Lord Clinton-Davis: Does my noble friend support the idea that, in the European Union, there should be a common policy so far as the matter is concerned? If so, does he support the idea that Transport Ministers should convene a meeting as soon as possible to discuss the possibility?
Lord McIntosh of Haringey: It is not up to this Government. There is no common policy, and we cannot impose one. If anyone wants to start a debate on a common policy on alcohol limits, we will of course take part in it. I have been saying that we have a good record in drink-driving, one that is better than that of many countries with stricter alcohol limits but perhaps worse enforcement and publicity. We emphasise that the safe option is never to drink and drive.
I shall deal with Amendment No. 60. We do not consider that there is a need to give the police unrestricted powers to require breath tests. I shall not venture into the minefield of whether there is random testing at the moment. Police forces in Great Britain as a whole make very effective use of their current powers, which provide that a police officer may require a specimen of breath to be given for a breath test where he has reasonable suspicion that a person concerned has committed an offence. We do not believe that they should have unlimited powers to stop and test. They are already quite adept at targeting
Members of the Committee will observe that I read that answer. It is the answer that I would give on any occasion on which the matter came up. It is a matter of government policy on which I have no flexibility.
Baroness Scott of Needham Market: I am grateful to Members of the Committee who spoke in support of my amendment. The Minister misunderstood my hope for comfort. I did not want it on the issue in particular, but to understand a little more about where the Government stand on road safety issues. To many of us, it seems that there has been quite a reining back on the Government's part of their commitment to road safety since their strategy came out in 1998.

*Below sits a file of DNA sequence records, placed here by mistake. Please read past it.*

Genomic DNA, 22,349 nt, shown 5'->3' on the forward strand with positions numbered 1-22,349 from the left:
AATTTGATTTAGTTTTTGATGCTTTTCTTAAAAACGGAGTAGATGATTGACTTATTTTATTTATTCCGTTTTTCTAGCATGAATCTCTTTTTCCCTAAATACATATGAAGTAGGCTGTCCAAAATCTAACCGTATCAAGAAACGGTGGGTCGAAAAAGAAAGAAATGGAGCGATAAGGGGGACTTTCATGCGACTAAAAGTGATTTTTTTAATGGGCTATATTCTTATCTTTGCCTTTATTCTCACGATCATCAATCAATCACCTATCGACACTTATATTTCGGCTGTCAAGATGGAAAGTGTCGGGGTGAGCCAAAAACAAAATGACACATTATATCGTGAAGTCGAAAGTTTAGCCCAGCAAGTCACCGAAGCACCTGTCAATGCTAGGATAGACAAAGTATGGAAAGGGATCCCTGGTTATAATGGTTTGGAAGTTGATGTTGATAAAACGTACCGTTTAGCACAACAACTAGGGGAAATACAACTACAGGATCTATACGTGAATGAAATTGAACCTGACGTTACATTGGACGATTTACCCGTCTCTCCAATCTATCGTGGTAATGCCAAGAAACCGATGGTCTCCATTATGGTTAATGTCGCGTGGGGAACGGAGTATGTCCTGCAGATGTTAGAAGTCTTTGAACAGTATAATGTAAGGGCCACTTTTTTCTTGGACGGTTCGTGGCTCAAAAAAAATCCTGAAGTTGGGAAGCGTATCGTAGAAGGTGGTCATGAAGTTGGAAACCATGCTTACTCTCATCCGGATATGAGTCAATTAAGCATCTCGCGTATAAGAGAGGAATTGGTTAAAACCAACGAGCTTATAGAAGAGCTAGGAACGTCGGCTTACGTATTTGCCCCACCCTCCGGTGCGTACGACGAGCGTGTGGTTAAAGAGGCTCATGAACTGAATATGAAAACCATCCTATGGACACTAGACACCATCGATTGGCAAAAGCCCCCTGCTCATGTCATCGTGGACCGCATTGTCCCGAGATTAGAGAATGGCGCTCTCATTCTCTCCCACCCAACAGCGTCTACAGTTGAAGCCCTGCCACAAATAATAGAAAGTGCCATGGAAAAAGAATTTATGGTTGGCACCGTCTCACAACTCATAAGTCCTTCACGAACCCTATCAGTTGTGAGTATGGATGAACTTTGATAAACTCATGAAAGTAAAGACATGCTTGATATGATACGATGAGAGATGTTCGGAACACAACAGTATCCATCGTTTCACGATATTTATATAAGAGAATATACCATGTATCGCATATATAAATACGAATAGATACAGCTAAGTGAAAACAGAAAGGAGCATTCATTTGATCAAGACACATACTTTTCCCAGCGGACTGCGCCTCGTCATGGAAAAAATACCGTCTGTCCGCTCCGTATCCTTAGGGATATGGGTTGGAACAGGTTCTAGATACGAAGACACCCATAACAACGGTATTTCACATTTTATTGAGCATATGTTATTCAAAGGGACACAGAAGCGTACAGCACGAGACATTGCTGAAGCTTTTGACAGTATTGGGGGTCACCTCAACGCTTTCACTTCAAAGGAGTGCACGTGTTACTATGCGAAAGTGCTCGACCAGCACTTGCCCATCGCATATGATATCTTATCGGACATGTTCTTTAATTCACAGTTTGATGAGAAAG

There are a number of ways in which that lack of commitment has been demonstrated, not least of which is the absence of a road safety Bill in the House. I find myself rather irritated by the constant refrain that there is no parliamentary time, when the Home Office seems to be able to get acres of parliamentary time for any Bill that it wants.
A couple of the Minister's statements caused me concern. As I said, the 1970s and 1980s showed a rapid reduction in the level of drink-driving, but that trend is now reversing in terms of the number of accidents. I do not think that we can afford to be complacent on that, and I do not understand why the Government choose to ignore both their departmental consultation in 1998 and reports from the Select Committee on Transport and independent bodies. I regard that as most unfortunate.
I shall finish on enforcement for drink-driving. As is the case in road safety enforcement generally, cash-strapped police authorities tend to put much less emphasis on enforcement than previously. That is having a marked effect on the extent to which people think that they will be caught. As the noble Lord, Lord Faulkner of Worcester, said, it is the fear of being caught that prevents people from behaving in such a way rather than anything else. I beg leave to withdraw the amendment.